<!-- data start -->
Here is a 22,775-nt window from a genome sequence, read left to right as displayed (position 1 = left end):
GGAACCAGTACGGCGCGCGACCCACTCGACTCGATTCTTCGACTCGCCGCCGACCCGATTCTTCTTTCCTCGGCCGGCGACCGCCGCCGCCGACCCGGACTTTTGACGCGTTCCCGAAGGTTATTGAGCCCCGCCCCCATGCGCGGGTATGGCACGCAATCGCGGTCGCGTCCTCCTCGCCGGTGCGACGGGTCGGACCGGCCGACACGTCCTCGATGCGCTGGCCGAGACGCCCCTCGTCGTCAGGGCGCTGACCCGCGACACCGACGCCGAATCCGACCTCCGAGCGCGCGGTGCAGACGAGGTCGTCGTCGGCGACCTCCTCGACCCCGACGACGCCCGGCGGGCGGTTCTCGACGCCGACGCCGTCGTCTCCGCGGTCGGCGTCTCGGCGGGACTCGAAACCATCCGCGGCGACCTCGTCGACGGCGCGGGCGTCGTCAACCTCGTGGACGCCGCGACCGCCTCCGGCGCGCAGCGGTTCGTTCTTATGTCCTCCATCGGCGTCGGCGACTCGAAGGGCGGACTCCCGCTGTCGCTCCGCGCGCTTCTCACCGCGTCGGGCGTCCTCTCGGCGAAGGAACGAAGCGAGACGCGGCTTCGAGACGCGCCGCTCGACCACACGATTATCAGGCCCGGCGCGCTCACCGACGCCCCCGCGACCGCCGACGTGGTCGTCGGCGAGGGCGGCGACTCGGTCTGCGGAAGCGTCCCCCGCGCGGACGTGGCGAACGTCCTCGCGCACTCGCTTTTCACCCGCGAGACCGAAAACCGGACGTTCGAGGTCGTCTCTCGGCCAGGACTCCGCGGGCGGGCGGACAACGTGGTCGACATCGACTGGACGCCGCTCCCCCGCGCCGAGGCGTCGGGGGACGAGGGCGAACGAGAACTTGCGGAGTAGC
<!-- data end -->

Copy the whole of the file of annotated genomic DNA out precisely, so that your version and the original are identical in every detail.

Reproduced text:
Here is a 22,775-nt window from a genome sequence, read left to right as displayed (position 1 = left end):
GGAACCAGTACGGCGCGCGACCCACTCGACTCGATTCTTCGACTCGCCGCCGACCCGATTCTTCTTTCCTCGGCCGGCGACCGCCGCCGCCGACCCGGACTTTTGACGCGTTCCCGAAGGTTATTGAGCCCCGCCCCCATGCGCGGGTATGGCACGCAATCGCGGTCGCGTCCTCCTCGCCGGTGCGACGGGTCGGACCGGCCGACACGTCCTCGATGCGCTGGCCGAGACGCCCCTCGTCGTCAGGGCGCTGACCCGCGACACCGACGCCGAATCCGACCTCCGAGCGCGCGGTGCAGACGAGGTCGTCGTCGGCGACCTCCTCGACCCCGACGACGCCCGGCGGGCGGTTCTCGACGCCGACGCCGTCGTCTCCGCGGTCGGCGTCTCGGCGGGACTCGAAACCATCCGCGGCGACCTCGTCGACGGCGCGGGCGTCGTCAACCTCGTGGACGCCGCGACCGCCTCCGGCGCGCAGCGGTTCGTTCTTATGTCCTCCATCGGCGTCGGCGACTCGAAGGGCGGACTCCCGCTGTCGCTCCGCGCGCTTCTCACCGCGTCGGGCGTCCTCTCGGCGAAGGAACGAAGCGAGACGCGGCTTCGAGACGCGCCGCTCGACCACACGATTATCAGGCCCGGCGCGCTCACCGACGCCCCCGCGACCGCCGACGTGGTCGTCGGCGAGGGCGGCGACTCGGTCTGCGGAAGCGTCCCCCGCGCGGACGTGGCGAACGTCCTCGCGCACTCGCTTTTCACCCGCGAGACCGAAAACCGGACGTTCGAGGTCGTCTCTCGGCCAGGACTCCGCGGGCGGGCGGACAACGTGGTCGACATCGACTGGACGCCGCTCCCCCGCGCCGAGGCGTCGGGGGACGAGGGCGAACGAGAACTTGCGGAGTAGC